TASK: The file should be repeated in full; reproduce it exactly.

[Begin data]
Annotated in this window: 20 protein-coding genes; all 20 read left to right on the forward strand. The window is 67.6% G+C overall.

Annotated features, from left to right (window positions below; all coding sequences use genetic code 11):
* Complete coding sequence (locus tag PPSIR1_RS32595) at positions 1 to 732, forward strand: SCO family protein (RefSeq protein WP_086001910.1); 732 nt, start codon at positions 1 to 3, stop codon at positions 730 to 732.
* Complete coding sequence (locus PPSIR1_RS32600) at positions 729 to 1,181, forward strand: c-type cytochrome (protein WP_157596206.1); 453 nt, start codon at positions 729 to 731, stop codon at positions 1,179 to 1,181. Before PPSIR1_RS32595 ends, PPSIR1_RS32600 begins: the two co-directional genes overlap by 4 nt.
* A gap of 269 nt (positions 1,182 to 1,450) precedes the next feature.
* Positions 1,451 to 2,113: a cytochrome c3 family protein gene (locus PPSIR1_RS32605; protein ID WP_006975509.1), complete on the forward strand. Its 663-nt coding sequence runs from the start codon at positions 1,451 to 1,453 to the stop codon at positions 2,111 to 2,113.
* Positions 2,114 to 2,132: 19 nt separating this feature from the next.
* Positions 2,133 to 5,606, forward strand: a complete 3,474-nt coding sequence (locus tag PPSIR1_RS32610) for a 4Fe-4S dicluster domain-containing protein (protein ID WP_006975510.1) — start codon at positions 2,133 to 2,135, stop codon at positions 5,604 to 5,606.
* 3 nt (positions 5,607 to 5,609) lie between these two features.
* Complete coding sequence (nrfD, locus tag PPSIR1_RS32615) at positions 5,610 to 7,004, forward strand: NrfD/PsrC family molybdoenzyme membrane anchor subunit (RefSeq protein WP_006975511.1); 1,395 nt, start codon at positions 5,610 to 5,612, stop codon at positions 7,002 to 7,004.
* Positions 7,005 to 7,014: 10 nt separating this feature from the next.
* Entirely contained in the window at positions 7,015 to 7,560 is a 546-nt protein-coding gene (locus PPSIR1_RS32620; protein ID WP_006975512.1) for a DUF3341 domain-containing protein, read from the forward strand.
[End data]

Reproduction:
Annotated in this window: 20 protein-coding genes; all 20 read left to right on the forward strand. The window is 67.6% G+C overall.

Annotated features, from left to right (window positions below; all coding sequences use genetic code 11):
* Complete coding sequence (locus tag PPSIR1_RS32595) at positions 1 to 732, forward strand: SCO family protein (RefSeq protein WP_086001910.1); 732 nt, start codon at positions 1 to 3, stop codon at positions 730 to 732.
* Complete coding sequence (locus PPSIR1_RS32600) at positions 729 to 1,181, forward strand: c-type cytochrome (protein WP_157596206.1); 453 nt, start codon at positions 729 to 731, stop codon at positions 1,179 to 1,181. Before PPSIR1_RS32595 ends, PPSIR1_RS32600 begins: the two co-directional genes overlap by 4 nt.
* A gap of 269 nt (positions 1,182 to 1,450) precedes the next feature.
* Positions 1,451 to 2,113: a cytochrome c3 family protein gene (locus PPSIR1_RS32605; protein ID WP_006975509.1), complete on the forward strand. Its 663-nt coding sequence runs from the start codon at positions 1,451 to 1,453 to the stop codon at positions 2,111 to 2,113.
* Positions 2,114 to 2,132: 19 nt separating this feature from the next.
* Positions 2,133 to 5,606, forward strand: a complete 3,474-nt coding sequence (locus tag PPSIR1_RS32610) for a 4Fe-4S dicluster domain-containing protein (protein ID WP_006975510.1) — start codon at positions 2,133 to 2,135, stop codon at positions 5,604 to 5,606.
* 3 nt (positions 5,607 to 5,609) lie between these two features.
* Complete coding sequence (nrfD, locus tag PPSIR1_RS32615) at positions 5,610 to 7,004, forward strand: NrfD/PsrC family molybdoenzyme membrane anchor subunit (RefSeq protein WP_006975511.1); 1,395 nt, start codon at positions 5,610 to 5,612, stop codon at positions 7,002 to 7,004.
* Positions 7,005 to 7,014: 10 nt separating this feature from the next.
* Entirely contained in the window at positions 7,015 to 7,560 is a 546-nt protein-coding gene (locus PPSIR1_RS32620; protein ID WP_006975512.1) for a DUF3341 domain-containing protein, read from the forward strand.